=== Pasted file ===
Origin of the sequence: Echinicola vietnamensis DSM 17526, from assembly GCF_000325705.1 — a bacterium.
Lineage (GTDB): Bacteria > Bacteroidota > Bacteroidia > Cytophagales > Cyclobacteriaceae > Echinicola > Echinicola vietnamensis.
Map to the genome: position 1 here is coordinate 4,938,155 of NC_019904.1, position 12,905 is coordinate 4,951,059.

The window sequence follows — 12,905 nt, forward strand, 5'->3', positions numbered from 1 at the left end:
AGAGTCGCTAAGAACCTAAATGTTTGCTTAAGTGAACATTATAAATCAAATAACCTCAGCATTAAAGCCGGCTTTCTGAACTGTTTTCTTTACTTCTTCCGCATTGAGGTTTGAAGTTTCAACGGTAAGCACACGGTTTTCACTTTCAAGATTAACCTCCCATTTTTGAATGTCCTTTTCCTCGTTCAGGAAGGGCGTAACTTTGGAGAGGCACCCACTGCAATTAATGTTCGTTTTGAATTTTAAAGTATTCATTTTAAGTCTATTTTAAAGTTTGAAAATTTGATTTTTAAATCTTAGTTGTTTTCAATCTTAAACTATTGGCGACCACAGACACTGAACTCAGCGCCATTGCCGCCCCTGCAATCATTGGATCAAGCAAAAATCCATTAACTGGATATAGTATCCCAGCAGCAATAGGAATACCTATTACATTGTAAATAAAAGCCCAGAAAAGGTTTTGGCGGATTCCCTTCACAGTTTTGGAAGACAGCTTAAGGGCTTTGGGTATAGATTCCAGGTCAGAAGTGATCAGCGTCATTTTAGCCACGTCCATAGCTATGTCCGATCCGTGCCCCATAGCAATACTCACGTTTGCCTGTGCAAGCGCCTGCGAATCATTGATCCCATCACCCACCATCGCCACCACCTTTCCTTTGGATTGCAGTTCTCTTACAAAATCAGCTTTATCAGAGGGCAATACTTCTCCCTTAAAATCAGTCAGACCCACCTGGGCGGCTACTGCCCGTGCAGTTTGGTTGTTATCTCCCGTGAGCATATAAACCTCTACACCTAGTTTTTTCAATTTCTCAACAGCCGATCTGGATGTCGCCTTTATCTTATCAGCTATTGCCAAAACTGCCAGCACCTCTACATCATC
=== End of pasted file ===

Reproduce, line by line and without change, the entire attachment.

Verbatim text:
Origin of the sequence: Echinicola vietnamensis DSM 17526, from assembly GCF_000325705.1 — a bacterium.
Lineage (GTDB): Bacteria > Bacteroidota > Bacteroidia > Cytophagales > Cyclobacteriaceae > Echinicola > Echinicola vietnamensis.
Map to the genome: position 1 here is coordinate 4,938,155 of NC_019904.1, position 12,905 is coordinate 4,951,059.

The window sequence follows — 12,905 nt, forward strand, 5'->3', positions numbered from 1 at the left end:
AGAGTCGCTAAGAACCTAAATGTTTGCTTAAGTGAACATTATAAATCAAATAACCTCAGCATTAAAGCCGGCTTTCTGAACTGTTTTCTTTACTTCTTCCGCATTGAGGTTTGAAGTTTCAACGGTAAGCACACGGTTTTCACTTTCAAGATTAACCTCCCATTTTTGAATGTCCTTTTCCTCGTTCAGGAAGGGCGTAACTTTGGAGAGGCACCCACTGCAATTAATGTTCGTTTTGAATTTTAAAGTATTCATTTTAAGTCTATTTTAAAGTTTGAAAATTTGATTTTTAAATCTTAGTTGTTTTCAATCTTAAACTATTGGCGACCACAGACACTGAACTCAGCGCCATTGCCGCCCCTGCAATCATTGGATCAAGCAAAAATCCATTAACTGGATATAGTATCCCAGCAGCAATAGGAATACCTATTACATTGTAAATAAAAGCCCAGAAAAGGTTTTGGCGGATTCCCTTCACAGTTTTGGAAGACAGCTTAAGGGCTTTGGGTATAGATTCCAGGTCAGAAGTGATCAGCGTCATTTTAGCCACGTCCATAGCTATGTCCGATCCGTGCCCCATAGCAATACTCACGTTTGCCTGTGCAAGCGCCTGCGAATCATTGATCCCATCACCCACCATCGCCACCACCTTTCCTTTGGATTGCAGTTCTCTTACAAAATCAGCTTTATCAGAGGGCAATACTTCTCCCTTAAAATCAGTCAGACCCACCTGGGCGGCTACTGCCCGTGCAGTTTGGTTGTTATCTCCCGTGAGCATATAAACCTCTACACCTAGTTTTTTCAATTTCTCAACAGCCGATCTGGATGTCGCCTTTATCTTATCAGCTATTGCCAAAACTGCCAGCACCTCTACATCATC